"Jersey" Joe Walcott
He was the portrait of persistence, the ultimate late bloomer; and at an age when most boxers of his era would have been comfortably settled into retirement, Jersey Joe Walcott reached the pinnacle of his ring career.
“I always felt in my heart that God would give it to me”, Walcott once said about his long and bumpy quest for the heavyweight championship. His world title finally came in 1951, after a long career that included four failed attempts to take the crown, but Jersey Joe Walcott was never deterred from his dream. He just kept plugging along until he reached the top.
Jersey Joe was born Arnold Raymond Cream on January 31, 1914, in Merchantville, NJ. His parents were poor Barbadian immigrants who struggled to support their twelve children. So, young Arnold Cream entered the work force early, selling milk on the streets, and later working the docks.
By 16, he became a professional boxer and renamed himself after the former welterweight champion known as the “Barbados Demon”, who fought out of the family homeland before Cream was born. Eventually the “Jersey” was added to his new name, and the legend of Jersey Joe Walcott began.
In his first bout, September 9, 1930, Walcott scored a quick knockout of Cowboy Frank Willis at Vineland, NJ, and earned the winner’s purse of $15. However, this quick win did not set the pace for the remainder of his career. Joe toiled as a club fighter for years before making headway. “I was fighting 17 years before I made more than $300”, Walcott recalled. Twice he interrupted his career to earn money in more traditional ways. But by 1935 he was in boxing to stay.
In 1936, Walcott (11-1) took his first step up in competition, and faced the far more seasoned Al Ettore (52-7-2). The result was a resounding KO loss for Jersey Joe. But Walcott picked himself up, and continued to chase his dream.
He faced many fine fighters along the way, scoring victories against the likes of Willie Reddish, a young Elmer “Violent” Ray (twice), Curtis “Hatchet Man” Sheppard, and Jimmy Bivins. But his rise was stalled by losses to Billy Ketchell, George Brothers, Tiger Jack Fox (twice), and Abe Simon.
In 1946, when he lost consecutive fights to a mature Elmer “Violent” Ray and the world-renowned Joey Maxim, Walcott’s career seemed to be going nowhere, despite his 41-11-2 record. However, Jersey Joe wouldn’t be counted out yet.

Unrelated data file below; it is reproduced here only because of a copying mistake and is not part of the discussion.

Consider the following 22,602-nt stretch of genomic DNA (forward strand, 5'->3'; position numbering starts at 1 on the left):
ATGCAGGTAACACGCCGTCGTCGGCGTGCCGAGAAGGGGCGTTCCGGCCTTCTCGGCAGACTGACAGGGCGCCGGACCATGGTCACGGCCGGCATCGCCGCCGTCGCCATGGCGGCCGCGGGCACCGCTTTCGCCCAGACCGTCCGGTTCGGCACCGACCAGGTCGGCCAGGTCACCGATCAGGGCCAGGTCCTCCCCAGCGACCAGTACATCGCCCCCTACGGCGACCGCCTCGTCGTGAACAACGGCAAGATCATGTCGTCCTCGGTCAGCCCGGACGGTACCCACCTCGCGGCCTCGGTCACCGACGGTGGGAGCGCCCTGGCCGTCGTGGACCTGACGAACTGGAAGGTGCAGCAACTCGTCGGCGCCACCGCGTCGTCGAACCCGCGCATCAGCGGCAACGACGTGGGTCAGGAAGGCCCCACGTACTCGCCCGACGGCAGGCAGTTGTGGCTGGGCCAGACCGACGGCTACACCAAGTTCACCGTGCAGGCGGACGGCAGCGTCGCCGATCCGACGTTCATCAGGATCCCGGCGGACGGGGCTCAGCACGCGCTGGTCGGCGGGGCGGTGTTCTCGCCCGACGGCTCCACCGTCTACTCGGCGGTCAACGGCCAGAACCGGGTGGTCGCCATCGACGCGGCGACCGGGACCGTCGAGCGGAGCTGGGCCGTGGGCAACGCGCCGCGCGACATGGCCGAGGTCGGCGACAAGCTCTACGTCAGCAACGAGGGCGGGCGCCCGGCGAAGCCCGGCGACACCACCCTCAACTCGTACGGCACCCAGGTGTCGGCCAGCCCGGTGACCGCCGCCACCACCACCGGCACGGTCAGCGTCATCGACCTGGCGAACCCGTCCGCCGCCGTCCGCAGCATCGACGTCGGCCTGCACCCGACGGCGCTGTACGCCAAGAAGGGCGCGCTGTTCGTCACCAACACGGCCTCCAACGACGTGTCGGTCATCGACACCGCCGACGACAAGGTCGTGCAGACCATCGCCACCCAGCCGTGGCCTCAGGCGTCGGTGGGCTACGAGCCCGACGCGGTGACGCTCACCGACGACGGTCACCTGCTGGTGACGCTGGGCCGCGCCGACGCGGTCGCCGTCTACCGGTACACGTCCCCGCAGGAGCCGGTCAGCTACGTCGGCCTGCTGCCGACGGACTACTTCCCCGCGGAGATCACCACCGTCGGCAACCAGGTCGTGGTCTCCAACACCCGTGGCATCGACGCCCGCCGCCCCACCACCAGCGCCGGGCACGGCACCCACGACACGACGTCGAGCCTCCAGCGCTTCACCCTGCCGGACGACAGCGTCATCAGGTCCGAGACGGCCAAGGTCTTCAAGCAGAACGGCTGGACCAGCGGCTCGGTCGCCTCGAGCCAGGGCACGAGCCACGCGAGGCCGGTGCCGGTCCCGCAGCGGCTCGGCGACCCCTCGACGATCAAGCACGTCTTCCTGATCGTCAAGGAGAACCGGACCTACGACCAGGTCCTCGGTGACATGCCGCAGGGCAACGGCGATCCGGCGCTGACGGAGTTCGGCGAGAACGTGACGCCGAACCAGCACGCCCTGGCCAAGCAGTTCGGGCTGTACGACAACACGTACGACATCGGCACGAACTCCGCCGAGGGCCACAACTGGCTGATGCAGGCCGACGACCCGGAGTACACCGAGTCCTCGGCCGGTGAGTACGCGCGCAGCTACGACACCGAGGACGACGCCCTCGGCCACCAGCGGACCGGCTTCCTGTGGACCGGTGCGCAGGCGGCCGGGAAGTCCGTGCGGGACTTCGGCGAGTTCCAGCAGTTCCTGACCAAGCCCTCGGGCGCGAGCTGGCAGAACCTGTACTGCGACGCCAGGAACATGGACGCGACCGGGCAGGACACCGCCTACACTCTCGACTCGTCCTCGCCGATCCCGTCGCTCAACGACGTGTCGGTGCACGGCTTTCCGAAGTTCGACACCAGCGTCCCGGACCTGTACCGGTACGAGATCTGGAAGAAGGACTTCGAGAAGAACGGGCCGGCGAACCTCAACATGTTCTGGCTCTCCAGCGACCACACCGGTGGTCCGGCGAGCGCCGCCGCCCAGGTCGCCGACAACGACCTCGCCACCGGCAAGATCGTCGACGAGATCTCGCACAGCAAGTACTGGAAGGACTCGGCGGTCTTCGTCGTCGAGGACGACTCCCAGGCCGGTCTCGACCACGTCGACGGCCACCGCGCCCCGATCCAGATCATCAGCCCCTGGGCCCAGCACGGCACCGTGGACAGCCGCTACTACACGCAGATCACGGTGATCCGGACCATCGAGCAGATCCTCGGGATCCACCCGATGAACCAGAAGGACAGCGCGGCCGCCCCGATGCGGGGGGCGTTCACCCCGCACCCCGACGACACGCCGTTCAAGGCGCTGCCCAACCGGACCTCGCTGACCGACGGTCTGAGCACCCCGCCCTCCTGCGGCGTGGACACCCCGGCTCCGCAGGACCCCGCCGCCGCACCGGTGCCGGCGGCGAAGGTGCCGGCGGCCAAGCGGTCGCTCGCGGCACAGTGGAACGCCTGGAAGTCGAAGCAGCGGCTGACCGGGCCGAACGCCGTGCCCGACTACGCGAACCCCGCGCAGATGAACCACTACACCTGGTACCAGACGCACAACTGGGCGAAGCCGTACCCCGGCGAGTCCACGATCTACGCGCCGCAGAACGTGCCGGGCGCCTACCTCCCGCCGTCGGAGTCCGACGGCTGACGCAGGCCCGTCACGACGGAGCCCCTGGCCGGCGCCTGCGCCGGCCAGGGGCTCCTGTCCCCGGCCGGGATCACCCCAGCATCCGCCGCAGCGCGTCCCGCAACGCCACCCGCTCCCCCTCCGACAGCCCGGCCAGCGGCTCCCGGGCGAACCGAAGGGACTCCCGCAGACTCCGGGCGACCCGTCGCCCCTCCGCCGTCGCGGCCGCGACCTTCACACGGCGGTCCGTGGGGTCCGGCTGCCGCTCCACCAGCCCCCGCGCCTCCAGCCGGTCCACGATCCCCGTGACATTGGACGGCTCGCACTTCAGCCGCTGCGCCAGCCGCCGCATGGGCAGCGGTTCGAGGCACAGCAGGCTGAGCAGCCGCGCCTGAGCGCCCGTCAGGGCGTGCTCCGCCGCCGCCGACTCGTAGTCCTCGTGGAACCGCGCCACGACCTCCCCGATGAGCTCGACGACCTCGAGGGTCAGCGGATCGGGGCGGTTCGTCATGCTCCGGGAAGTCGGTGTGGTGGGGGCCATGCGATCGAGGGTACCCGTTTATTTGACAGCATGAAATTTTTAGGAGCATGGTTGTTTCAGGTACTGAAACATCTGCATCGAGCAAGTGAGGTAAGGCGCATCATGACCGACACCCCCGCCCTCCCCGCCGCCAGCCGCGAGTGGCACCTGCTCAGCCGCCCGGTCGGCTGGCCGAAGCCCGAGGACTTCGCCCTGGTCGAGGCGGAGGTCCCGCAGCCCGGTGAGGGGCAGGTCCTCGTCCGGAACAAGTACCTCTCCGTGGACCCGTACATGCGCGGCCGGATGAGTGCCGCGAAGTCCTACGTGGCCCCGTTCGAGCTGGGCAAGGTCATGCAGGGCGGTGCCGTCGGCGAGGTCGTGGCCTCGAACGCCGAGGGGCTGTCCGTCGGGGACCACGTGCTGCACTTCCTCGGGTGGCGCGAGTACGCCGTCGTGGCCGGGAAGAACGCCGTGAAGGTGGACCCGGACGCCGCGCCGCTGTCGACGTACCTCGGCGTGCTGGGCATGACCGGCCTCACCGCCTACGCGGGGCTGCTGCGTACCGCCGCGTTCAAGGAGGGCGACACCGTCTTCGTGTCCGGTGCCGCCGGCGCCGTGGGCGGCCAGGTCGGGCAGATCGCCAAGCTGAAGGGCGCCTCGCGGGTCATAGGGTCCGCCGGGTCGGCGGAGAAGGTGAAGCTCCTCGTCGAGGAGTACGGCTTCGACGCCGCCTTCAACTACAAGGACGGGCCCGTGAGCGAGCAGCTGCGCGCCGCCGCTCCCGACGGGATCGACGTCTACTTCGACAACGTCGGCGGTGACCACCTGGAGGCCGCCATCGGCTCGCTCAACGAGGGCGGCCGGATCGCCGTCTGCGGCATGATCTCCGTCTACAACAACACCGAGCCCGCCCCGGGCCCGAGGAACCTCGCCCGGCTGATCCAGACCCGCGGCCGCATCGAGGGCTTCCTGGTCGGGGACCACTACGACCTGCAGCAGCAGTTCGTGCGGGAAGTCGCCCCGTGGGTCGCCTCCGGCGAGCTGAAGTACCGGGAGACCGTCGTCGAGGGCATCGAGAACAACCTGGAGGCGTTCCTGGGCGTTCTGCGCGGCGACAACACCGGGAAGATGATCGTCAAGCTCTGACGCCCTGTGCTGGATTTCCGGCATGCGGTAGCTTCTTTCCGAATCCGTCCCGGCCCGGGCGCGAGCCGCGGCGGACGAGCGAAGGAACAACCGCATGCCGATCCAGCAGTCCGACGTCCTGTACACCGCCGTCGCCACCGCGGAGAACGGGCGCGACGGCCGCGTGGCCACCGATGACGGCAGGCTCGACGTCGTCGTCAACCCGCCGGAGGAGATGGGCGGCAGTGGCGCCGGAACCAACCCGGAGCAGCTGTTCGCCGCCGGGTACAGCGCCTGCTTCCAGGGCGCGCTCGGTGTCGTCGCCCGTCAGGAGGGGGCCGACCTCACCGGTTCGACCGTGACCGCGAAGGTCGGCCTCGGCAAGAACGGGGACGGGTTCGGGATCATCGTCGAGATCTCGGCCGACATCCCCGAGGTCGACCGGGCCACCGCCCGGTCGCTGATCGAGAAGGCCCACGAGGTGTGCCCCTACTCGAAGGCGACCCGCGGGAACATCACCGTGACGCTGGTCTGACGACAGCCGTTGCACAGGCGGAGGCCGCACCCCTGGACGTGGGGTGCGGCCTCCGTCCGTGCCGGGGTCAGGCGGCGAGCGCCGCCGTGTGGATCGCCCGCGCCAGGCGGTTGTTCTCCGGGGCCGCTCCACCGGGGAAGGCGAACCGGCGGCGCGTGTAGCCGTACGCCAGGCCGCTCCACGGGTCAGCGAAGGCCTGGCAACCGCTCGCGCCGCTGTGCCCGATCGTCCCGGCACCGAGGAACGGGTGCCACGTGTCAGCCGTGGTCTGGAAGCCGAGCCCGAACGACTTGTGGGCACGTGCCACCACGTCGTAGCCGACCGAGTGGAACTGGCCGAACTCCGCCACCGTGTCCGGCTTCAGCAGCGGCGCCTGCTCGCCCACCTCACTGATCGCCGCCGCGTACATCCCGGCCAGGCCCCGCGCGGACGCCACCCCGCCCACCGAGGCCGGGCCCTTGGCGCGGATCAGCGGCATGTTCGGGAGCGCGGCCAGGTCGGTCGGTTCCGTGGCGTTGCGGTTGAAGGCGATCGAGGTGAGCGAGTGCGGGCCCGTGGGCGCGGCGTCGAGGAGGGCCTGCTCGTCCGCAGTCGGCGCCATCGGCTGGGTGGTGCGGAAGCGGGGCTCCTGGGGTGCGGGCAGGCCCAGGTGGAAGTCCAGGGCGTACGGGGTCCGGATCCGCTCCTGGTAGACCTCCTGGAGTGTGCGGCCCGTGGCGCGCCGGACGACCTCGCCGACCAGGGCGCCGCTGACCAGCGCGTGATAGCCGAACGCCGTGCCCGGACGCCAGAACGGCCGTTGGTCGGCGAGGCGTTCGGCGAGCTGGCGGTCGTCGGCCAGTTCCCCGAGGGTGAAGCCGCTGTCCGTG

He bounced back by posting another victory over Ray, sandwiched between two wins against Maxim, earning Walcott his first crack at the title.
On December 5, 1947, Walcott faced the legendary Joe Louis at Madison Square Garden for the heavyweight crown. Louis brought a dazzling 56-1 record into his 24th defense, but Walcott fought the fight of his life. He dropped the champ twice, and appeared to do plenty for the win. Louis even left the ring in disgust before the decision was announced. But Louis was given the decision, leaving Walcott with another disappointment. “He came to me after the decision was announced and said, ‘I’m sorry Joe; you won it.’”, Walcott claimed often through the years. Louis always denied having said that.
His excellent performance earned Walcott a rematch with Louis, but the Brown Bomber proved his greatness by coming off the floor to halt Walcott in round eleven.
Back to the drawing board, Walcott rebuilt his career with a 5-1 run before facing Cincinnati’s Ezzard Charles for the heavyweight title vacated by Joe Louis. Charles beat Walcott by decision and repeated with another win over Walcott four months later.
The pair was matched again on July 18, 1951. At 37 years of age, Walcott was given little chance for an upset. However this time Jersey Joe delivered. A crushing left hook in round seven brought the patient fighter from Merchantville the biggest prize in sports – the world heavyweight championship.
In 1952, Walcott beat Charles in their fourth fight, and then lost the title to Rocky Marciano. After dropping a rematch with Marciano, Jersey Joe retired with a final record of 51-18-2 (32 KOs).
After his boxing days, Walcott was a referee and appeared in the film “The Harder They Fall”. Later he became the Sherriff of Camden County and served as long-time Chairman of the NJ State Athletic Commission. He was inducted into the International Boxing Hall of Fame in 1990.
Walcott, the father of six children, died February 25, 1994 in Camden, NJ.